790.5/5–1854: Telegram

The United States Delegation to the Department of State

top secret

Dulte 84. Repeated information Paris 293, London 182. Paris and London eyes only Ambassadors. Re Dulte 83.1 Eden handed me following copy draft terms of reference for Five-Power military staff talks which he is submitting to London. I believe they are generally acceptable and would appreciate Department’s views as soon as possible.2

[Page 842]

Begin verbatim text.

Venue—start in Washington, with the right to move elsewhere later, e.g. Singapore, if found advantageous.
Terms of reference—the Five-Power Staff Agency representatives will undertake military planning studies in order to recommend possible courses of action to enable an effective line of resistance to further Communist aggression or infiltration in Southeast Asia to be established. They would examine all possible courses of action in the light of the current situation and of the known capabilities of the anti-Communist countries concerned in Southeast Asia and the Western Pacific.

Informing participating and non-participating powers.


Participating powers.

Australia and New Zealand to be informed in Geneva by UK. France to be informed by US-UK in Geneva.


Non-participating powers.

US Government to inform Siam and Philippines.

HMG to inform Colombo powers and Canada.

Non-participating powers to be informed that the object of the exercise is “to examine without commitment the various contingencies with which we may be faced, including practical means of help for those nations of SEA who may call for it”. This was the wording used in the House of Commons, and we would prefer it to the wording proposed by Washington, which was “to explore means by which the Five Powers can assist the countries of Southeast Asia in a cooperative effort to defend themselves”.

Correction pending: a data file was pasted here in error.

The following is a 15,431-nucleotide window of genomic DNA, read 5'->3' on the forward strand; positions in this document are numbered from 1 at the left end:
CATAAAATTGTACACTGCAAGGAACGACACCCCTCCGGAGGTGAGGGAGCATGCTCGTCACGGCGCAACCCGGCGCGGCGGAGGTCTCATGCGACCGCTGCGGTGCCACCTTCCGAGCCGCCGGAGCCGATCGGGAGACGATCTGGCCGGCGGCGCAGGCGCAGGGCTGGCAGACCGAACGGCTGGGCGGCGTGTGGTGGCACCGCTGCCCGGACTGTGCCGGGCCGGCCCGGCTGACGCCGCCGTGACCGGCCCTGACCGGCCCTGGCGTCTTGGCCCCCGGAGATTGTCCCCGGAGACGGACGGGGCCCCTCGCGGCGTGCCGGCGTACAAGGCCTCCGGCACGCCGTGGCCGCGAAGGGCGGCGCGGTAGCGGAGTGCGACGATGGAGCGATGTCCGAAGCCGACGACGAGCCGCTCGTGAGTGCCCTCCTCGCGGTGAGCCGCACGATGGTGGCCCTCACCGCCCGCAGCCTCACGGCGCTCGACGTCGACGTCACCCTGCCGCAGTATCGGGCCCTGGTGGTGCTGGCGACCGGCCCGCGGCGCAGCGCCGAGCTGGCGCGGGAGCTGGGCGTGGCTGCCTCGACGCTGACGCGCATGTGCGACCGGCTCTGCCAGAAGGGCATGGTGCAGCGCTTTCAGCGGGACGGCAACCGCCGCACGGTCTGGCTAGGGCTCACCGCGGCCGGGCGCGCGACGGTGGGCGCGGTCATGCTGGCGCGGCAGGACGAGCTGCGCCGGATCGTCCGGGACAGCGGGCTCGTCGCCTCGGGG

Comment: I see no objection to British taking this line with Colombo powers, but believe we should feel free to inform Thailand and Philippines as we deem best. End comment.

Start of meetings—first meeting to be called by US military authorities in Washington through normal military channels.
Publicity—no public announcement at the beginning of the talks, and no information to be given to the press as the talks proceed. Questions to be answered on the lines already taken in the House of Commons (see above) if there is a leakage.

End verbatim text.3

  1. Smith reported in telegram Dulte 83, May 18, not printed, that Eden stated he had received authorization from London to go ahead with the five-power military talks. (Conference files, lot 60 D 627, CF 245)
  2. Department’s and Joint Chiefs of Staff’s views are contained in telegram Tedul 93, May 20, p. 858.
  3. The Secretary’s Special Assistant, Roderic L. O’Connor, in a memorandum to MacArthur, May 19, indicated that the Secretary had read telegram Dulte 84 and had noticed that the concept of a cooperative effort had been left out of the proposed British text and felt strongly that this concept should be included in the statement. O’Connor said that the Secretary was also disturbed by the idea of an agreement with Eden on division of functions with the British talking exclusively to the Colombo powers. The Secretary wondered if “we had made any specific agreement with Eden which would exclude us from dealing directly with the Colombo powers if we so desired. I told him that I did not think there had been any very specific agreement at all but that I would check.” (Conference files, lot 60 D 627, CF 289)